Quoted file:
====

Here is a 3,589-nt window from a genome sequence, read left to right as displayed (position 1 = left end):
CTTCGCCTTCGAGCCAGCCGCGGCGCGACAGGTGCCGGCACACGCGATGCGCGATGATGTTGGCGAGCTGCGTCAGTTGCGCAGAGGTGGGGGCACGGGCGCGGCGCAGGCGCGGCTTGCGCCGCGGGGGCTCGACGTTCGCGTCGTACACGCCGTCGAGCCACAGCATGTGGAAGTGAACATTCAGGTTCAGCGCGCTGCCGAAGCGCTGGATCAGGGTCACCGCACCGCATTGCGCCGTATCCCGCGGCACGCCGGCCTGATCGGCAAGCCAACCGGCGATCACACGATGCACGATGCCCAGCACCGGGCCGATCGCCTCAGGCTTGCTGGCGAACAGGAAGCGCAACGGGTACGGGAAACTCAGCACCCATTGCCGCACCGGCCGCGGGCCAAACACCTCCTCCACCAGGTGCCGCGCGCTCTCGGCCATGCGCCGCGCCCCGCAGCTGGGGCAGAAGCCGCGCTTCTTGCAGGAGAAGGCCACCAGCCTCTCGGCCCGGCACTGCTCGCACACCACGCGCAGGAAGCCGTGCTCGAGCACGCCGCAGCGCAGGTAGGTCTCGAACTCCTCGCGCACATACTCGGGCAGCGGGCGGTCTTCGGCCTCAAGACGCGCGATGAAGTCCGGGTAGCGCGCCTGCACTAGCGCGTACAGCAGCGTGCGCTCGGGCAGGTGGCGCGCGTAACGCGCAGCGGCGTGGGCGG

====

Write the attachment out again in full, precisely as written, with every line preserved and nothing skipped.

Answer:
Here is a 3,589-nt window from a genome sequence, read left to right as displayed (position 1 = left end):
CTTCGCCTTCGAGCCAGCCGCGGCGCGACAGGTGCCGGCACACGCGATGCGCGATGATGTTGGCGAGCTGCGTCAGTTGCGCAGAGGTGGGGGCACGGGCGCGGCGCAGGCGCGGCTTGCGCCGCGGGGGCTCGACGTTCGCGTCGTACACGCCGTCGAGCCACAGCATGTGGAAGTGAACATTCAGGTTCAGCGCGCTGCCGAAGCGCTGGATCAGGGTCACCGCACCGCATTGCGCCGTATCCCGCGGCACGCCGGCCTGATCGGCAAGCCAACCGGCGATCACACGATGCACGATGCCCAGCACCGGGCCGATCGCCTCAGGCTTGCTGGCGAACAGGAAGCGCAACGGGTACGGGAAACTCAGCACCCATTGCCGCACCGGCCGCGGGCCAAACACCTCCTCCACCAGGTGCCGCGCGCTCTCGGCCATGCGCCGCGCCCCGCAGCTGGGGCAGAAGCCGCGCTTCTTGCAGGAGAAGGCCACCAGCCTCTCGGCCCGGCACTGCTCGCACACCACGCGCAGGAAGCCGTGCTCGAGCACGCCGCAGCGCAGGTAGGTCTCGAACTCCTCGCGCACATACTCGGGCAGCGGGCGGTCTTCGGCCTCAAGACGCGCGATGAAGTCCGGGTAGCGCGCCTGCACTAGCGCGTACAGCAGCGTGCGCTCGGGCAGGTGGCGCGCGTAACGCGCAGCGGCGTGGGCGG